Bristol avant/neo-folk/ritual ambient ensemble Dead Space Chamber Music have unleashed ‘Ion,’ the viscerally intense first video from their sophomore album, “The Black Hours”. Filmed and edited by Katie Murt Photography, ‘Ion’ presents something challenging for adventurous listeners. 

“We filmed in the vaulted medieval crypt of St John on the Wall, Bristol, in January 2022 — a place we have performed many times and that has been really important to the development of how we sound, the imagery we gravitate towards, and the whole atmosphere around what we do.”

The album, “The Black Hours”, is inspired by a medieval devotional ‘book of hours’ of the same name — a unique and intimate book of prayers, created between 1460-1475 on black vellum and handcrafted with silver, gold, and (the most valuable of the three) turquoise.

The book marks The Liturgy of the Hours, or The Office of the Dead: prayers that could carry a soul in need from dusk through to dawn, through the darkest of nights.

Working on the album from late 2019 through to the middle of 2021, the group kept the flame burning throughout the pandemic by leaning into the theme of the marking of time as a sacred act — the focused dedication to prayer being akin to the focus of creating and crafting music.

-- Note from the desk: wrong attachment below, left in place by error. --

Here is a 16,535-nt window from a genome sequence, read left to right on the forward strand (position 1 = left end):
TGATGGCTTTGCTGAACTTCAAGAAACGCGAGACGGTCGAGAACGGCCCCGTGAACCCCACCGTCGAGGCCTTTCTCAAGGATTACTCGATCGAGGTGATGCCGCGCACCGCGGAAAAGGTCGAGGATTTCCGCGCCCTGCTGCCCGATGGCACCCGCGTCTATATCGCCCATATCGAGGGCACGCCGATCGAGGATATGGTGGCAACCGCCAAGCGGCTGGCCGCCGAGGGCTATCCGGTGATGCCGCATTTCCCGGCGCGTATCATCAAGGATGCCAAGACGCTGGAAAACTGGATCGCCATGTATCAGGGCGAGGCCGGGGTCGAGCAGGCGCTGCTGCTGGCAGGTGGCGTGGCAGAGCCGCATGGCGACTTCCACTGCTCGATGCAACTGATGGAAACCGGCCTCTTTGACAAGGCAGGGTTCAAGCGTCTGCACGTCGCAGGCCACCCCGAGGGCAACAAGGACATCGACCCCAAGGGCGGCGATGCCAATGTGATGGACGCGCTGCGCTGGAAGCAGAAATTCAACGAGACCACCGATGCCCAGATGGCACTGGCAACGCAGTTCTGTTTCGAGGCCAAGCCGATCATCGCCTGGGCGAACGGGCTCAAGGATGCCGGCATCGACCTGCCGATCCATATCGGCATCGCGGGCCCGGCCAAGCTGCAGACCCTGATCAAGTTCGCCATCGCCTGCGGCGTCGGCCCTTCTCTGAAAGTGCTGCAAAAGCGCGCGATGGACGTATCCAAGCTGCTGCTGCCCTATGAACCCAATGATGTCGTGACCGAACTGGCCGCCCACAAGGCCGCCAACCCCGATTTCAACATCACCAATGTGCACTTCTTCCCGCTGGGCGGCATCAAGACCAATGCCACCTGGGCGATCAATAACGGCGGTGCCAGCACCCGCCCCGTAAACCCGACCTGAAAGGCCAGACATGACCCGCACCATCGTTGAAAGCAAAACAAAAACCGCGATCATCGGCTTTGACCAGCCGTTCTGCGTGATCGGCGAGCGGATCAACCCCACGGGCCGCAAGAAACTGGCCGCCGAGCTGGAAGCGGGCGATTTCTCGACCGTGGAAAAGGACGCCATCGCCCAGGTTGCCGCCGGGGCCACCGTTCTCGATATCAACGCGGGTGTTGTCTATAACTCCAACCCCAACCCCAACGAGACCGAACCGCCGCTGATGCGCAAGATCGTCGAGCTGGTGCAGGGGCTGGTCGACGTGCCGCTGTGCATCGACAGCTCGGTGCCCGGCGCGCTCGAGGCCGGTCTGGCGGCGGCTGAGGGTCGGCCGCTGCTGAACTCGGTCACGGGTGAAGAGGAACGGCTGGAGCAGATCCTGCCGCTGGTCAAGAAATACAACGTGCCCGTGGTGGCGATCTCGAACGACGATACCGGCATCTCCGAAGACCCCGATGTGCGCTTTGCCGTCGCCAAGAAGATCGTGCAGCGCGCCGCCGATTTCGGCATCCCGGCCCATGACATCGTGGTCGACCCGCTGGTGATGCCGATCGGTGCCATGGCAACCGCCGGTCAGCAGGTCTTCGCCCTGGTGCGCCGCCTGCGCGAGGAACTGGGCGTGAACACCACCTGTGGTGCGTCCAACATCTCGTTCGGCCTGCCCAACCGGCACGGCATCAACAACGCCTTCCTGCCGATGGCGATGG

The video ‘Ion’ offers a deeper delve into the visual world of the album through the sequence of three ‘miniatures’. These are highly symbolic diorama-style band portraits — rich with secret messages and hidden meanings — which feature in the booklet created to accompany the release.

In the video, the viewer is thrust into a mysterious and intoxicating world where scale is uncertain, centuries collide, and the ground shakes beneath.

The band is seen fixed and memorial-like amongst an array of architectural features, obscure creatures, and fragments of collage, placing them in an exploded, then suspended, alternate form of the original prayer book. 

All the while the track, ‘Ion’ (which appears on “The Black Hours” in two parts), underpins proceedings, writhing, never resting, summoning a myriad of archaic and unearthly sounds that cut right to the bone.

Its wide dynamics are fully charged with avant-garde approaches including a bowed cymbal run through analogue delay, a variety of non-musical sounds (found sounds), a bullroarer (ancient drone instrument), and voice, cello, and guitar all emitting their myriad cries. 

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